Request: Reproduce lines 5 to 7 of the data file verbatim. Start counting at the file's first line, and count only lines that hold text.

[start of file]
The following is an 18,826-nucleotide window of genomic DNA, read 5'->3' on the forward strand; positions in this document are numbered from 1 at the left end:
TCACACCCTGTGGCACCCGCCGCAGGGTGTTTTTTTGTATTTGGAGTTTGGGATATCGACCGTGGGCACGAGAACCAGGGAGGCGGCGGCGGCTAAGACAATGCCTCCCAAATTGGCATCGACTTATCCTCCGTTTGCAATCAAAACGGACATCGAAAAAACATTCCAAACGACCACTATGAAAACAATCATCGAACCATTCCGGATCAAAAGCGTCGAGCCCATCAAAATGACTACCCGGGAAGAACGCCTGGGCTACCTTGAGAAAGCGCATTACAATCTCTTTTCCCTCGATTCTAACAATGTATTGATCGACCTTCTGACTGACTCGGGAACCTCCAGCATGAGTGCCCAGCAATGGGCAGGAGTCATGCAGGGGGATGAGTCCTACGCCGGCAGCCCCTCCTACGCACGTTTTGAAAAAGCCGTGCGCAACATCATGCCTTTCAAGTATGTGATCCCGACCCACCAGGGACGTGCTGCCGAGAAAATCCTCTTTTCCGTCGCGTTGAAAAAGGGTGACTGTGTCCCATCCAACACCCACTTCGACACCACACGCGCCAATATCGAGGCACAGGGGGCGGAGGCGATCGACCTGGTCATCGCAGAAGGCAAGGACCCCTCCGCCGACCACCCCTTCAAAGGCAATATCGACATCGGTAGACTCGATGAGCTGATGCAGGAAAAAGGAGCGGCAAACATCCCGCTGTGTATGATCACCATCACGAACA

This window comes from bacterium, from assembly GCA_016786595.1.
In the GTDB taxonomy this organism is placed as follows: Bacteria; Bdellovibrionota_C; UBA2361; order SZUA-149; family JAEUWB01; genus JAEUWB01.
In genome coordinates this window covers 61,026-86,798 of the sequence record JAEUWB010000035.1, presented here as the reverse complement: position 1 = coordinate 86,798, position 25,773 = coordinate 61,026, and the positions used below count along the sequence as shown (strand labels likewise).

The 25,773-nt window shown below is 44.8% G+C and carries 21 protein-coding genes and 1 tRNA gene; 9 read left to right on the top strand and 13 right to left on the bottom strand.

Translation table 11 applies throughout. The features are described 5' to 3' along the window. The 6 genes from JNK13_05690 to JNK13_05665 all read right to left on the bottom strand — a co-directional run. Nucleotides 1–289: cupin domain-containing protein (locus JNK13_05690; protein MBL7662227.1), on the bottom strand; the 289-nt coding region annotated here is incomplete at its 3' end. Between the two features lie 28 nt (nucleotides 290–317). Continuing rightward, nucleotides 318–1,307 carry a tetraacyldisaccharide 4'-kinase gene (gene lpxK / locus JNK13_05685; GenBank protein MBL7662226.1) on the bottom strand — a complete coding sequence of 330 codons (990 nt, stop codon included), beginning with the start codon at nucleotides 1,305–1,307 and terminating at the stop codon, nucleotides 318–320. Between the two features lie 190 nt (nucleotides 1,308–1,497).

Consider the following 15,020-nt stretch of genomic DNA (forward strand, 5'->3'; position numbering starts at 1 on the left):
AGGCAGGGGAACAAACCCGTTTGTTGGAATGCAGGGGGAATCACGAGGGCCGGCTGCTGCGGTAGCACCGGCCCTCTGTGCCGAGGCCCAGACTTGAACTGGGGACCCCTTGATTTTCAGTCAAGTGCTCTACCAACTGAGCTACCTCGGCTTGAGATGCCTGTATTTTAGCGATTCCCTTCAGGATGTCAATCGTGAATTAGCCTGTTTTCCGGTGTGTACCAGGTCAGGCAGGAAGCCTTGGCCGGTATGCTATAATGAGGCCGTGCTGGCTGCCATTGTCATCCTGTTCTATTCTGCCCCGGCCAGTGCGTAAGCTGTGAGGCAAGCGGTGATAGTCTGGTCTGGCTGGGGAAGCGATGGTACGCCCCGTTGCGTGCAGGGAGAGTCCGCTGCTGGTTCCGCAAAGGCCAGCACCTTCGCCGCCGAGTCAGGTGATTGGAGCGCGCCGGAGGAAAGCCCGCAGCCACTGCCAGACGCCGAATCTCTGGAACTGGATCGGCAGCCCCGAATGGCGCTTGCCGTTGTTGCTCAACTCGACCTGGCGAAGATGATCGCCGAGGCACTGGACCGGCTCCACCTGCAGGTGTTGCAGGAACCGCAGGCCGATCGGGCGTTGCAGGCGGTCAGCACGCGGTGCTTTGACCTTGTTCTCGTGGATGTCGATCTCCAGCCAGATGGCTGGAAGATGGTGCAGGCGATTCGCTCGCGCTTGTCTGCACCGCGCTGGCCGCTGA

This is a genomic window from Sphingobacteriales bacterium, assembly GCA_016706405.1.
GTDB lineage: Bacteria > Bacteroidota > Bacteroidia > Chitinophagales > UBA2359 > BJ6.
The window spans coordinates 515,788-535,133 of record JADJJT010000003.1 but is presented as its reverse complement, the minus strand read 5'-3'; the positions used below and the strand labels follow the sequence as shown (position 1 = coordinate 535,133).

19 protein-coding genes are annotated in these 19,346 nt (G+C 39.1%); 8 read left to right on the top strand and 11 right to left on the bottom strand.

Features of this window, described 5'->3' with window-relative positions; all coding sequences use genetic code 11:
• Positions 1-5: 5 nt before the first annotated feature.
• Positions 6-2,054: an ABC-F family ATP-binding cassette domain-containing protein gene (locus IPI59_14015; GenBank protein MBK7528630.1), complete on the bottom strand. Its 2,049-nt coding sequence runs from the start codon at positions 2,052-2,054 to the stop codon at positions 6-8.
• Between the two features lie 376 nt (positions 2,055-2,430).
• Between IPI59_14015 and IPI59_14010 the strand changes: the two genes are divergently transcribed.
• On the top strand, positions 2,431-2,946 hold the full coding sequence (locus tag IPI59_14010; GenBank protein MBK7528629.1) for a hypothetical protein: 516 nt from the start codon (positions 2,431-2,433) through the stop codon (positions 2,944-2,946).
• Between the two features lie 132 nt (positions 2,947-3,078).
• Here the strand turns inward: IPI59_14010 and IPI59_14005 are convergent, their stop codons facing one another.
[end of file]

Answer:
In genome coordinates this window covers 61,026-86,798 of the sequence record JAEUWB010000035.1, presented here as the reverse complement: position 1 = coordinate 86,798, position 25,773 = coordinate 61,026, and the positions used below count along the sequence as shown (strand labels likewise).

The 25,773-nt window shown below is 44.8% G+C and carries 21 protein-coding genes and 1 tRNA gene; 9 read left to right on the top strand and 13 right to left on the bottom strand.

Translation table 11 applies throughout. The features are described 5' to 3' along the window. The 6 genes from JNK13_05690 to JNK13_05665 all read right to left on the bottom strand — a co-directional run. Nucleotides 1–289: cupin domain-containing protein (locus JNK13_05690; protein MBL7662227.1), on the bottom strand; the 289-nt coding region annotated here is incomplete at its 3' end. Between the two features lie 28 nt (nucleotides 290–317). Continuing rightward, nucleotides 318–1,307 carry a tetraacyldisaccharide 4'-kinase gene (gene lpxK / locus JNK13_05685; GenBank protein MBL7662226.1) on the bottom strand — a complete coding sequence of 330 codons (990 nt, stop codon included), beginning with the start codon at nucleotides 1,305–1,307 and terminating at the stop codon, nucleotides 318–320. Between the two features lie 190 nt (nucleotides 1,308–1,497).